\vdots & \vdots & \rotatebox{70}{$\ddots$} & \rotatebox{70}{$\ddots$} & \vdots \\
\gamma_{i,s_i-2} & \gamma_{i,s_i-1} & 0& &\\
\gamma_{i,s_i-1}& 0 & 0 & \cdots& 0\\
\end{array}
\right]\,,
\end{equation}
%\begin{equation}
%\mathbf{\Gamma}_{i}=\left[
%\begin{array}{ccccc}
%\gamma_{i,0} & \gamma_{i,1} & \ldots & \gamma_{i,s_i-2} &\gamma_{i,s_i-1} \\
%\gamma_{i,1} & \gamma_{i,2} & \ldots &\gamma_{i,s_i-1} & 0 \\
%\vdots & & & & \vdots \\
% \gamma_{i,s_i-1}& 0 & \ldots & 0 & 0\\
%\end{array}
%\right]\,,
%\end{equation}
where for $0 \leqslant j \leqslant s_i-1$ and $0 \leqslant k\leqslant s_i-1$, the $(j,k)$ entry (indexing from~$0$) of $\mathbf{\Gamma}_i$ is
\begin{equation}
\mathbf{\Gamma}_{i}(j,k)=\left\{
\begin{array}{rl}
\gamma_{i,k+j} &\quad \text{if}~k+j\leqslant s_i-1\\
0 & \quad \text{otherwise } \\
\end{array} \right.
\end{equation}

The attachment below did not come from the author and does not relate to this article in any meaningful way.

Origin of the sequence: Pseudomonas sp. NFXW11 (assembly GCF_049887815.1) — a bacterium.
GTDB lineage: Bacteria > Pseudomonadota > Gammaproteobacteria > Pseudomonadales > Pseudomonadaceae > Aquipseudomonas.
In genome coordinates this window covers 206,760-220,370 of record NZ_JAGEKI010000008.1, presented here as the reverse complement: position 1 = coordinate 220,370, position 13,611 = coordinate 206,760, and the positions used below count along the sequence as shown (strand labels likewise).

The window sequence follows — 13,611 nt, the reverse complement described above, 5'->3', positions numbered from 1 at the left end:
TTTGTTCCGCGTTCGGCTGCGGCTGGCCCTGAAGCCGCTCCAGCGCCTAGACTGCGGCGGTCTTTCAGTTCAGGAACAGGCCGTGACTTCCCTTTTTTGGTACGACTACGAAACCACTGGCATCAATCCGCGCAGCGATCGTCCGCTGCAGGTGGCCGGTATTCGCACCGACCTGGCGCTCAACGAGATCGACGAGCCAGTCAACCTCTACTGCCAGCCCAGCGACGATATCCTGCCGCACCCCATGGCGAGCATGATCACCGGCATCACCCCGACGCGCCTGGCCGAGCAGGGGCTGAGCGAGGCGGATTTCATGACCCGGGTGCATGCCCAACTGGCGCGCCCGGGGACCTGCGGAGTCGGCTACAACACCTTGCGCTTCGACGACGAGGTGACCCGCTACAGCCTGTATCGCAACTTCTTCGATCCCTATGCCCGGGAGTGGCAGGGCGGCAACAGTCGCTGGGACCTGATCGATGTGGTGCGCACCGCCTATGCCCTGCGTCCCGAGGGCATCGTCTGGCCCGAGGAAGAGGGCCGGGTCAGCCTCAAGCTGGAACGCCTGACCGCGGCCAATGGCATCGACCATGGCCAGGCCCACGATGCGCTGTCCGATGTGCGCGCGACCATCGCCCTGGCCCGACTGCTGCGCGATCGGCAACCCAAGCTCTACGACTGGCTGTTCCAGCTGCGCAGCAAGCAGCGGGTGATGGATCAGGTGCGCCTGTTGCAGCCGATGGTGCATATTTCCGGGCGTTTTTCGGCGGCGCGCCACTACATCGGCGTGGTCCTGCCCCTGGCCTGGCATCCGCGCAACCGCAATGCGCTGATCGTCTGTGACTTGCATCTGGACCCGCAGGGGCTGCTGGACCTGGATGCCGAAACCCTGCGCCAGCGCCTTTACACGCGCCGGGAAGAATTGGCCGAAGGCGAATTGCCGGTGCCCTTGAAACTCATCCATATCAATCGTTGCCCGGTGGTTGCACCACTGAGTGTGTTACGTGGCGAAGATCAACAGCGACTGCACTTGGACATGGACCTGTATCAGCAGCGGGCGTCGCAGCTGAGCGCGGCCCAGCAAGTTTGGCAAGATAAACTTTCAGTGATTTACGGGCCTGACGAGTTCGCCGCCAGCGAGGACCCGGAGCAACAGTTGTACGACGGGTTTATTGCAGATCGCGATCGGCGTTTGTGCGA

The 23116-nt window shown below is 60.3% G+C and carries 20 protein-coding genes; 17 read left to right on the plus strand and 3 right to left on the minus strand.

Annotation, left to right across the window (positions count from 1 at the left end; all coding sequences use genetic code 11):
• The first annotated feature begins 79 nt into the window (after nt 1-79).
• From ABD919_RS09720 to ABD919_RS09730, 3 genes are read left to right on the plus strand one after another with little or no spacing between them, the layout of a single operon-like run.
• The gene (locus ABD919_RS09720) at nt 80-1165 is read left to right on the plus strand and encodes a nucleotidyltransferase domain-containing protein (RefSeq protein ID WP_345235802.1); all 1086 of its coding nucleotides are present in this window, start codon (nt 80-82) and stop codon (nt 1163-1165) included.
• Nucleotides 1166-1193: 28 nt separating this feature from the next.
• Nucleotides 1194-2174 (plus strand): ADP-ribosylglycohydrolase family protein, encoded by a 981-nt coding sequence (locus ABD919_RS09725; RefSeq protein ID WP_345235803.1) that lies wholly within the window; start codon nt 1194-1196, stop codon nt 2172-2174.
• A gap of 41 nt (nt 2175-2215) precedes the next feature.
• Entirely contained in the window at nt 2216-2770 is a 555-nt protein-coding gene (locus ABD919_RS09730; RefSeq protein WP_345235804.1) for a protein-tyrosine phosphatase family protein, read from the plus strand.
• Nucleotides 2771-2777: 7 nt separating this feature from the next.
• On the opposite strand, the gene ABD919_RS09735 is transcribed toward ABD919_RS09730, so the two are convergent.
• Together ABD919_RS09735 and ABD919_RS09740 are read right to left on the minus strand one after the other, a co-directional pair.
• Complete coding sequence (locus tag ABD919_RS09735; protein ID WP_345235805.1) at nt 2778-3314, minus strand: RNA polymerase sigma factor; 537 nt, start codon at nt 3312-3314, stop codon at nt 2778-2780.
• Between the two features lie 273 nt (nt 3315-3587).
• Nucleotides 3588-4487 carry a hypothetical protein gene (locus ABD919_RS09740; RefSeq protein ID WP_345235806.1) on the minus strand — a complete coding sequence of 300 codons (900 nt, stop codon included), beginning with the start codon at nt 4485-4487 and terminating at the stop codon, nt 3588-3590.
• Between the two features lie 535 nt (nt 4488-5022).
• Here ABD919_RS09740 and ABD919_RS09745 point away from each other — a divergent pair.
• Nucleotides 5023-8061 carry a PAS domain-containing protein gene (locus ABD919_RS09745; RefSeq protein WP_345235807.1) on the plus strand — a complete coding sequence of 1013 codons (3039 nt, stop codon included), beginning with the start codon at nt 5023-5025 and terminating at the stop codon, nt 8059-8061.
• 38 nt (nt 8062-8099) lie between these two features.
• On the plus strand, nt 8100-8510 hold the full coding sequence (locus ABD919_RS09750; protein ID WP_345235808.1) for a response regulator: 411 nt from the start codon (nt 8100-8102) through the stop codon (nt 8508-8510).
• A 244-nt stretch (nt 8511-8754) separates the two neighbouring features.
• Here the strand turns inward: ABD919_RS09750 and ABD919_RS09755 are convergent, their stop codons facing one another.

%
%with $(j,k)$ element $\Gamma_{jk} =\gamma_{i,j+k-2}$
%(or~$0$ if $j+k\ge 2+s_i$);
and $\mathbf{T}_i$ is the $s_i \times(m+1)$ matrix
\begin{equation}
\mathbf{T}_i=\left[
\begin{array}{ccccccccc}
1 & & \tau_i & & \tau^2_i & & \ldots & & \tau_i^m \\
& & 1 & & 2\tau_i & & \ldots & & m\tau^{m-1}_i\\
& & & & 1 & & \ldots & & \dfrac{m(m-1)}{2!}\tau^{m-2}_i\\
& & & & & & \ddots & & \vdots\\
\end{array}
\right]\,,
\end{equation}
with the (j,k) element
\begin{equation}
\mathbf{T}_{i}(j,k)=\binom{k}{j}t^{k-j}_i\>,
\end{equation}
and the last row allows computation of the $(s_i-1)$th derivative of~$B$ evaluated at $\tau_i$.
[Recall that $\binom{k}{j}=0$, if $j>k$.]
%, with $(j,k)$ element $T_{jk}= \binom{k-1}{j-1}\tau_i^{k-j}$ (or~$0$ if $j>k$)
Let $\Mt$ denote the $m\times(m+1)$ matrix
\begin{equation}
\Mt=
\left[
\begin{array}{c}
\Mt_1 \\
\Mt_2 \\
\vdots\\
\Mt_n
\end{array}
\right],
\end{equation}
where
$\Mt_i$ consists of rows of $\mathbf{M}_i$ such that row number~$j$ is included if and only if $j\not\in S_i$.
Then, if $\Mt$ has rank~$m$, in which case we say that the \HB\ problem is \textsl{R-regular}, for ``residue regular'',
the coefficients in \eqref{eq:birkfactor} are a non-zero solution of
\begin{equation}